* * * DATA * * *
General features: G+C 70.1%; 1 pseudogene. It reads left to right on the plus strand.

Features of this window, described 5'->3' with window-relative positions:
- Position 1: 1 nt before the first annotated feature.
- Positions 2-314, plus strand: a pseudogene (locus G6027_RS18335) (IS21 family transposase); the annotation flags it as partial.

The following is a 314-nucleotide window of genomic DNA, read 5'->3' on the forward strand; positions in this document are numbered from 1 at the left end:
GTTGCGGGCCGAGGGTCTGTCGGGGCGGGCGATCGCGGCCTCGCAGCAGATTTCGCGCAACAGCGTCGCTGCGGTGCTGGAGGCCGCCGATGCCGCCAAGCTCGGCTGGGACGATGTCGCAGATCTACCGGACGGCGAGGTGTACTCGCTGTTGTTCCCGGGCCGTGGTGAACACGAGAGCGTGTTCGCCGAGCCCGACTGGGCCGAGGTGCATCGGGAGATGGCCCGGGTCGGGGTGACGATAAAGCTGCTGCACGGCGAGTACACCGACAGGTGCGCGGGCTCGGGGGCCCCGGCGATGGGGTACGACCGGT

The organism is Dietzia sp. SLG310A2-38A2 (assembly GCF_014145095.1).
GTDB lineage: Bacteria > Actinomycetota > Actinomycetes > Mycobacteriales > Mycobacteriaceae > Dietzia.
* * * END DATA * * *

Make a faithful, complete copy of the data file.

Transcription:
General features: G+C 70.1%; 1 pseudogene. It reads left to right on the plus strand.

Features of this window, described 5'->3' with window-relative positions:
- Position 1: 1 nt before the first annotated feature.
- Positions 2-314, plus strand: a pseudogene (locus G6027_RS18335) (IS21 family transposase); the annotation flags it as partial.

The following is a 314-nucleotide window of genomic DNA, read 5'->3' on the forward strand; positions in this document are numbered from 1 at the left end:
GTTGCGGGCCGAGGGTCTGTCGGGGCGGGCGATCGCGGCCTCGCAGCAGATTTCGCGCAACAGCGTCGCTGCGGTGCTGGAGGCCGCCGATGCCGCCAAGCTCGGCTGGGACGATGTCGCAGATCTACCGGACGGCGAGGTGTACTCGCTGTTGTTCCCGGGCCGTGGTGAACACGAGAGCGTGTTCGCCGAGCCCGACTGGGCCGAGGTGCATCGGGAGATGGCCCGGGTCGGGGTGACGATAAAGCTGCTGCACGGCGAGTACACCGACAGGTGCGCGGGCTCGGGGGCCCCGGCGATGGGGTACGACCGGT

The organism is Dietzia sp. SLG310A2-38A2 (assembly GCF_014145095.1).
GTDB lineage: Bacteria > Actinomycetota > Actinomycetes > Mycobacteriales > Mycobacteriaceae > Dietzia.